Aquifer Depletion and Pollution —a Red Flag
If the annual loss of groundwater is similar to the size of the Presa Allende, and its recharge of that groundwater is currently only 25 percent of what is extracted, the actions of non-profits, government, and academic institutions are signaling the need for a paradigm shift, which includes the absolute necessity of re-introducing traditional ecotechniques, such as the recycling of waste water and the purification of surface waters.
Millions of cubic meters are extracted without authorization from the CNA, according to studies made by the Comisión Nacional del Agua (CNA), the Comisión Estatal del Agua (CAN) and Consejos Técnicos de Aguas Subterráneas del Río Laja (COTAS). Also permission was granted to extract almost four billion cubic meters a year more than should be allowed, according to Juan Carlos Solorzano of the CNA.
Therefore, the modernization of irrigation systems—34 percent to date—in order to save large volumes in the agricultural sector, (which uses 80 percent of the water) is a high priority on the agenda of the CNA.
According to Dylan Terrell, of CATIS-Mexico, recent data show that in more than 70 communities in the watershed, pollution levels are increasing each year. In San Luis de la Paz and San Diego de la Union, there are wells with 23.4 parts per million of fluoride, 15 times more than the official standard allows. These results have been certified at the laboratories of the University of Northern Illinois and University College London. CATIS-Mexico makes the data available to all interested.
According to Julio Bernal, measurements of the water quality in San Miguel are made by the Department of Ecology of the Municipality in coordination with SAPASMA. In turn, Veronica Fuentes reported that the CEA is creating the Water Quality Monitoring Network of the Cuenca Alta del Río Laja and San Miguel de Allende aquifers, based on the studies of COTAS, municipalities, and others. This network will now include those participating in this work table as well, confirmed moderator Agustin Madrigal, president of Salvemos Rio Laja. For its part, OCAS will ask the Ministry of Health of the Federal Government to address the problem of contamination with fluoride and arsenic in wells in the northern region of the state.
Paradoxically, public institutions as well as COTAS are faced with the reluctance of the rural population to accept the water purification system, rejecting all chemical additives. That is why the CODECIN works with 14 organizations and about 40 communities to promote green technologies and the introduction of purifying filters, construction of dry toilets, rain water capture, and other workshops. Enrique Orvañanos of SolSol explained that a six by four meter roof can fill a tank of 12,000 liters, free of fluoride and arsenic. A family without other water sources can survive on that amount for nine months. Participants also emphasized the need to capture rainwater not only in tanks, but also in micro-dams and ponds in order to gradually reduce the depletion of the aquifer.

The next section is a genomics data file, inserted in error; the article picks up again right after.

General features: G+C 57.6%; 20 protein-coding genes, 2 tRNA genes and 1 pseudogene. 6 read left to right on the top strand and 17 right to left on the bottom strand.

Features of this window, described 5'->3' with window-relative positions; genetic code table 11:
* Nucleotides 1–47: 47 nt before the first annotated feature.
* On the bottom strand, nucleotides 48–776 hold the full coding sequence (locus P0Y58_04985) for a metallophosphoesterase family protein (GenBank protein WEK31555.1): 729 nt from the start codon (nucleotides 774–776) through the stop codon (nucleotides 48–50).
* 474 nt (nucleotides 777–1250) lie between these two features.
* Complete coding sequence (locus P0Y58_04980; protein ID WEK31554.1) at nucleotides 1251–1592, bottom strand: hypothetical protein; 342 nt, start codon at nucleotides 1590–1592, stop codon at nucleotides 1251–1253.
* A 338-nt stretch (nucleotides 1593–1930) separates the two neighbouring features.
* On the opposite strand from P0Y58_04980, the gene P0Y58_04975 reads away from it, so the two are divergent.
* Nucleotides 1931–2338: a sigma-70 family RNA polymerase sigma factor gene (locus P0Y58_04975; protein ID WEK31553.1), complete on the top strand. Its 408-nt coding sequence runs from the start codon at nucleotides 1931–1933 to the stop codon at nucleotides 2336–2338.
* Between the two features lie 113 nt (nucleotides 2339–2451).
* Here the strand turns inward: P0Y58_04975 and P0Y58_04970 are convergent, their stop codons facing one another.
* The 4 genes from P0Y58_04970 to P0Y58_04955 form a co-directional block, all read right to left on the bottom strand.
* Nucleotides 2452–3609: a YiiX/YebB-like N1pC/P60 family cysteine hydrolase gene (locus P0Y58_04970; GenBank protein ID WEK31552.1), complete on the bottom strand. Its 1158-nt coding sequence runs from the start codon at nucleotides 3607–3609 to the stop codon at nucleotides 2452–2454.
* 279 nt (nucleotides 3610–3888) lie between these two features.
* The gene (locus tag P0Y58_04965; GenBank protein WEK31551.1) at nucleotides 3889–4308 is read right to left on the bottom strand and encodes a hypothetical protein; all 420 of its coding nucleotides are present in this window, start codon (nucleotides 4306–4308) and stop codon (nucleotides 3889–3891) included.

The reuse of wastewater for agriculture is seen as another short-term option but such projects are often hampered by the changes in government. OCAS is also proposing that the results of the study sponsored by Amigos de la Presa to create a sewage treatment sedimentation lagoon for wastewater and rainwater be supported by this panel. This addition to the current treatment plant would help to prevent contaminated water from reaching crop fields and the Presa Allende. It is a proposal that has been submitted to SAPASMA and needs the support of other agencies. Again, the efforts of nonprofits and strategic municipal works need a continuity often endangered by the change of municipal government every three years.
The effectiveness of macro-dams and macro-production plants was questioned by the panel for they are economically unsustainable, while the micro projects, well distributed, are proven to be more effective. The CNA was asked, at the request of Ignacio Soto, president of Asociación Agrícola of San Miguel de Allende, to reconsider regional control for the rehabilitation and construction of ponds in areas of high erosion and desertification since the regulations for this alternative have been obstructing the projects.
There were several comments regarding the failure of the municipalities and the local municipal water authorities to address the needs of the entire population since they, in fact, serve only or primarily the urban center. The CNA is ready to support with financial resources the creation of water treatment systems when the municipalities are able to demonstrate the presence of fluoride or arsenic with an official document from the health department. In addition, the program known as PROSSAPYS (Programa para la Sustentabilidad de los Servicios de Agua Potable y Saneamiento en Comunidades Rurales) provides many benefits of which the municipalities are unaware “The mayors do not facilitate these projects and many end up returning money from their budgets in the absence of sufficient initiatives in the agricultural, economic and social development sectors,” said Jesus Arteaga.
Beatriz Acevedo, of the CEA, commented on the controversy regarding the administrative division of the aquifer. She explained that the activities that concern the aquifers and those concerning the surface water are different in each place. She emphasized that aquifers have their own geographical limits, but other divisions may be artificially applied for economic and agricultural purposes. Each region requires, therefore, individual management, and no public department can treat the entire watershed as an indivisible whole.
OCAS-SMA will be doing the follow-up of these agreements coming out of today’s meeting and announced the upcoming private meeting on Surface Water, to be held on October 28.